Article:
President-elect Joe Biden has tapped Ohio Rep. Marcia Fudge to oversee the nation’s massive housing agency.
As secretary of the U.S. Department of Housing and Urban Development, Fudge would oversee an agency that creates housing policies for more than 9 million low-income Americans. It will play a critical role in the new administration’s response to the Covid-19 pandemic, which has left millions of Americans without the means to pay rent, Politico reported.
HUD’s most recent annual budget was $47.9 billion.
Fudge is the second African American selected by Biden this week for his cabinet. Her appointment, if confirmed by the Senate, would trigger a special election in her district, the New York Times noted.
The Democrat has represented Ohio’s 11th congressional district since winning a special election in 2008 and won re-election this year with 80 percent of the vote. She serves on the House committees on agriculture, House administration, and education and labor.
Fudge and her political allies had pushed Biden to name her as the first Black female head of the U.S. Department of Agriculture. She told Politico last month that Black policymakers had held only a few cabinet positions, HUD secretary being one of them.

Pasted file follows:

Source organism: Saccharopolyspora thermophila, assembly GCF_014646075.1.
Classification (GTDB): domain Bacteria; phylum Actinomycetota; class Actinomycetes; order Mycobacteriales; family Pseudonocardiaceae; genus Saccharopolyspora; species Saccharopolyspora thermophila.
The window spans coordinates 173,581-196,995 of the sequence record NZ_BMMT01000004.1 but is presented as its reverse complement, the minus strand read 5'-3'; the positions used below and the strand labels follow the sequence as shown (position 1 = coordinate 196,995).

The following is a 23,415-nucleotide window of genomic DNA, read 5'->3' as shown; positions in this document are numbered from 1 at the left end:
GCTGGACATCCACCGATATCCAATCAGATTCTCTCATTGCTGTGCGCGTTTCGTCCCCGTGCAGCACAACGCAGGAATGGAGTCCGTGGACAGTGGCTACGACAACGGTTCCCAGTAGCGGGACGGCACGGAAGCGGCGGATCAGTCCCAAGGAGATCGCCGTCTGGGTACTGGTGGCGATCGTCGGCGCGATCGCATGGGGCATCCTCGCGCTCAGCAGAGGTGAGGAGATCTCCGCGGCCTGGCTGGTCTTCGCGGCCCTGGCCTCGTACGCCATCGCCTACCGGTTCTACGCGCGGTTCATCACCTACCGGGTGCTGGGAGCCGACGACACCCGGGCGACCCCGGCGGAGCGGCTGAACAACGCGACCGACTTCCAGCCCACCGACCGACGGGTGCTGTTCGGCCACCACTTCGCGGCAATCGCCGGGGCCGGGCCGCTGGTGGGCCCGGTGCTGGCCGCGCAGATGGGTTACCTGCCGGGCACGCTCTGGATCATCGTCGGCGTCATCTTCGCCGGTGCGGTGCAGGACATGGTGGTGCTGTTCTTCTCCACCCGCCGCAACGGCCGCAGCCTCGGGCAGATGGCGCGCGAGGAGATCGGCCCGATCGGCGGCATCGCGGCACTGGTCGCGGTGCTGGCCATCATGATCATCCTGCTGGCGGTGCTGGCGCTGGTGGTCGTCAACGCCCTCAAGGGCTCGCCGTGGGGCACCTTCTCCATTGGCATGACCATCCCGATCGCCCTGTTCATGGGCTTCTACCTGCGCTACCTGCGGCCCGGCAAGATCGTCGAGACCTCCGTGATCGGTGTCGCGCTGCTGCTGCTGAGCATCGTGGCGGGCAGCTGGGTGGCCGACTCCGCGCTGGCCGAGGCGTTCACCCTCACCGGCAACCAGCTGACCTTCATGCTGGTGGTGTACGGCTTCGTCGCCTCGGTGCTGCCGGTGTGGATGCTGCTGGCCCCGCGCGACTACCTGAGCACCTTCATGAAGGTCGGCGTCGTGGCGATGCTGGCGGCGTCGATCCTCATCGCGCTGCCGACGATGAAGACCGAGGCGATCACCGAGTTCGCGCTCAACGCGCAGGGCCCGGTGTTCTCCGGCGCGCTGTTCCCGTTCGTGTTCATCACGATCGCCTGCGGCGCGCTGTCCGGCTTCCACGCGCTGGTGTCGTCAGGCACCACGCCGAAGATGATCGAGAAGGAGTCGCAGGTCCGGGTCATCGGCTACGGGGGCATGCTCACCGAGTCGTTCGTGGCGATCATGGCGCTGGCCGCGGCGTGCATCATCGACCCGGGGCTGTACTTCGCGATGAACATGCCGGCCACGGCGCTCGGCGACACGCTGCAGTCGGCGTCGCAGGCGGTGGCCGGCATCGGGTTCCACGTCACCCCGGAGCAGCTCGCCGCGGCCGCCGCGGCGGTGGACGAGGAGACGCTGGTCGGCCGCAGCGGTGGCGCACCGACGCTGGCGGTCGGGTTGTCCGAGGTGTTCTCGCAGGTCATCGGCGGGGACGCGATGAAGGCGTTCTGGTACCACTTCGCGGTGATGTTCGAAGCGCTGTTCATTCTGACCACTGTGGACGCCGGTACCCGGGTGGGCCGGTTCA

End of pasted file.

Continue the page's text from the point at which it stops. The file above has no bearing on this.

“As this country becomes more and more diverse, we’re going to have to stop looking at only certain agencies as those that people like me fit in,” she told the publication. “You know, it’s always ‘we want to put the Black person in Labor or HUD.’”
Other candidates — including former Jacksonville Mayor Alvin Brown, Atlanta Mayor Keisha Lance Bottoms and California Rep. Karen Bass — had emerged last month as potential picks for Biden’s housing secretary.
One of the most notable housing actions President Trump has taken is his to roll back a provision of the Fair Housing Act called Affirmatively Furthering Fair Housing. The Obama-era rule required that local governments demonstrate how federal funds have been used to reduce housing segregation. The reversal, by outgoing HUD Secretary Ben Carson, allows localities to self-certify that they are doing so.
HUD had said the original rule was “overly burdensome and costly.” It is expected that the new secretary will reinstate it.